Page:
On top of that, the experiment is conducted to explore the gas chromatography, which is include the concepts of retention time and resolution using a mixture of methyl sters: methyl linolate, methyl laurate, methyl myristate, and methylpalmitate and methyl stearate. In this experiment, the isothermal and temperature programming are required In order to get an optimize parameter. The efficient separation of compounds In GC Is dependent on the compounds travelling through the column at different rates.
There are several factors at which a compound travels through a particular GC systems depends on that include column temperature, carrier gas flow rate, length of the column and volatility of a compound. In this context, the increase in column temperature will speeds up the elution time of a compound mixture. Moreover, as the carrier gas flow rate is Increase, the speeds at which all compounds move through the column will also Increase. All these factors are related to the optimization of the gas chromatography in order to have a good resolution.
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Gas chromatography (GC) is a widely used technique in which the mobile phase is a carrier gas, usually helium or nitrogen and the stationary phase is a microscopic layer of liquid or polymer on an inert solid support inside glass or metal tubing. In order for separation to occur, the stationary phase must have an affinity for the analytes In the sample mixture. The mobile phase Is Inert and does not Interact analytes through the length of the column.
Gas chromatography is in principle similar to column chromatography (as well as other forms of chromatography, such as HPLC, TLC), but has several notable differences. Firstly, the process of separating the compounds in a mixture is carried out between a liquid stationary phase and a gas mobile phase, whereas in column chromatography the stationary phase is a solid and the mobile phase is a liquid. (Hence the full name of the procedure is “Gas- liquid chromatography”, referring to the mobile and stationary phases, respectively.
Secondly, the column through which the gas phase passes is located in an oven “here the temperature of the gas can be controlled, whereas column chromatography (typically) has no such temperature control. Thirdly, the concentration of a compound in the gas phase is solely a function of the vapor pressure of the gas. In this experiment we are ask to analyse only 3 compound methyl laurate, methyl myristate, and methyl palmitate by Dr. Fauzi. INSTRUMENTATION Gas Chromatograph (Agilent Technologies 6890N) equipped with flame ionization detector (FID) and 30 m 250 m 0. 5 m HP5-MS capillary column. EXPERIMENTAL PROCEDURE Instrument set up Injection port split (40M) Injection port temperature 250 Oven temperature 210 Column flow rate 30 cm/s Detector temperature Preparation effect of carrier gas flow rate on isothermal GC separation of methyl ester 1) The 0. 4 pm standard solution mixture isothermally was injected at 210 at carrier gas flow rate of 30 cm/s. 2) The flow rate is increased to 50cm/s and 70cm/s. 3) Allow a few minutes for the system to equilibrate and the standard mixture is injected again.
Determine the optimum flowrate. Preparation effect of column temperature on the isothermal GC separation of methyl esters 1) 0. pm of standard mixture isothermally was injected at 170, 190 and 250 at the optimal carrier gas flow and analysis time was eluted. Preparation of separation of methyl esters using column temperature programming 1) The standard was injected at the optimal carrier gas flow rate using a linear temperature ramp was injected from 100 to 290 at 70cm/s.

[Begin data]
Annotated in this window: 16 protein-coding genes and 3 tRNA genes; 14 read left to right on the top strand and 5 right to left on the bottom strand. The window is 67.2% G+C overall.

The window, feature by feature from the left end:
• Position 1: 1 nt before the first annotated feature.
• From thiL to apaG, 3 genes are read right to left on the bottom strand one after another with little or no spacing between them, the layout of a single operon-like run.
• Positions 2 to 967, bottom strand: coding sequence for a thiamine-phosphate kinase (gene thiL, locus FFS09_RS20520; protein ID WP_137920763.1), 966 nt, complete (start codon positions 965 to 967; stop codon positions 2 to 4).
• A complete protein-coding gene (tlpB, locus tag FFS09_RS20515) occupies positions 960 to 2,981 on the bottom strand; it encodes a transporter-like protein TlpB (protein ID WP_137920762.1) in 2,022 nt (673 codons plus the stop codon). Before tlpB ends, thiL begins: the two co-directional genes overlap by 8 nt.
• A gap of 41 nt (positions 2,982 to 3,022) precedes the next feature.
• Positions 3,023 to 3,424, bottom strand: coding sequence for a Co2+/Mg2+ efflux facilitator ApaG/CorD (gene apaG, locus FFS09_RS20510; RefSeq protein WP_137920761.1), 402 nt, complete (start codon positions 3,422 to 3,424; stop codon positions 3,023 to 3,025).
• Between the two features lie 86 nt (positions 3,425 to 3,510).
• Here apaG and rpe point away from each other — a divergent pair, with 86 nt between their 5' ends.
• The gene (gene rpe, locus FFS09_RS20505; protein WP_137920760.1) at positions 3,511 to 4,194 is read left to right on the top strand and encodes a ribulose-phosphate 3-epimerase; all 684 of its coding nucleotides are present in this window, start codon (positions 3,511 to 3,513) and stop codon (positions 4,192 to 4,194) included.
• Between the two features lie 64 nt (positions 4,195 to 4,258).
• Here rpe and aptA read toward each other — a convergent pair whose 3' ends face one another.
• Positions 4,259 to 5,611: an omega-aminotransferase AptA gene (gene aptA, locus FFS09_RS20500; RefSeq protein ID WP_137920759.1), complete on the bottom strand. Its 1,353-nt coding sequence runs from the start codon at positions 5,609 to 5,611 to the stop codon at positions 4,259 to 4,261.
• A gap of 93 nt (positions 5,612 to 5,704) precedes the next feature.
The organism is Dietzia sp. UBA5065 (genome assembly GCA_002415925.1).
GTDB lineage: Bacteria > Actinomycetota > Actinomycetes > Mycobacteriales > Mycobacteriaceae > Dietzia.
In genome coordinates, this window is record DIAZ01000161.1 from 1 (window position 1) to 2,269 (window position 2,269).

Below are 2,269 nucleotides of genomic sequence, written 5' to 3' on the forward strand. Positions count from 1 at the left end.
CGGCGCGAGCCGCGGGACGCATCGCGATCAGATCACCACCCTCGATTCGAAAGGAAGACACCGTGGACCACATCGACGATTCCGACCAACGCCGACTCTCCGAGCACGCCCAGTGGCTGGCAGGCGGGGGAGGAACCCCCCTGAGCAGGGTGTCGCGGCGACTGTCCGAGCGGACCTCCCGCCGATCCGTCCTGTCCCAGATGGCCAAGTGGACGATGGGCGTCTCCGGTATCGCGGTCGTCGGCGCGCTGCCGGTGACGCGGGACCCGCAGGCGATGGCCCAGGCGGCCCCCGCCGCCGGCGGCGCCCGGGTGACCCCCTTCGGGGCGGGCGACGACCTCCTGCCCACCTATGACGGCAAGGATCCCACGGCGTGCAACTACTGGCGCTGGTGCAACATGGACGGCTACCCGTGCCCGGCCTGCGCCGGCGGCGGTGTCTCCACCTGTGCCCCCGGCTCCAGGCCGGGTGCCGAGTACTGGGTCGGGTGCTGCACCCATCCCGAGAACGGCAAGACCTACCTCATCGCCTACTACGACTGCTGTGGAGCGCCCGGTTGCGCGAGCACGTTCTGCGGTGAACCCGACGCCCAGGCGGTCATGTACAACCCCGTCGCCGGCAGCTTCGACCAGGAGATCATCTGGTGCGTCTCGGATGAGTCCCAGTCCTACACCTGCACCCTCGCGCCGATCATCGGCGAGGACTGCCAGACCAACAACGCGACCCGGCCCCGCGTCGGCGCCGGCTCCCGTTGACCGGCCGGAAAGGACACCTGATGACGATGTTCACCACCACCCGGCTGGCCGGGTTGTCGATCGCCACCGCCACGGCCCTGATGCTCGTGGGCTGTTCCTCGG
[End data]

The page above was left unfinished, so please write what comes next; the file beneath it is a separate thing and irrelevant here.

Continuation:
Isothermal GC separation means that the column temperature used is constant along the separation which is 170, 190, and 210 respectively and we determined the effect of using a constant temperature to the separation. The result shows that the separation is better when using the column temperature of 210 with the flow rate of 70cm/s. This is because compared to other temperature and flow ate, the retention time of the standard to appear in the sample is better using this temperature. This indicates that the sample could separate well and then give the best separation, thus give higher efficiency.
The efficiency is described as the time taken for the peak to separate. This is probably due to the limitation of the standard Nhich means the standard has run out or finish. In any case, if the column is maintained at a low temperature for the duration of a sample run, it will results the first peaks to elute will likely be well-spaced, however the components which staying n the column longer will find themselves bound to the stationary phase for longer elution times. Using higher temperature, these components spend more time in the mobile phase, helping then to elute faster and minimizing the band-broadening.
Somehow, the faster peaks also elute faster however, pressing the peaks so close together which may cause them to not be resolved properly. The carrier gas linear delocity or flow rate is directly influences retention time and efficiency of the column n gas chromatography. In order to obtain the best analysis time and higher fficiency, the proper selection and setting of the carrier gas need to be chosen. It is because, if we wrongly set up the carrier gas flow rate, we could obtain a terrify result of separation.
The carrier gas linear velocity or flow rate is controlled by adjusting the carrier gas pressure at the front of the column which commonly called the head pressure. The pressure setting is dependent on the type of carrier gas, the column length and diameter, column temperature and desired linear velocity or flow rate. There a several precautions that needs to be taken in order to have a good analysis. In this experiment, the sample preparation is very crucial because we want to make sure that there is no water presence in the sample.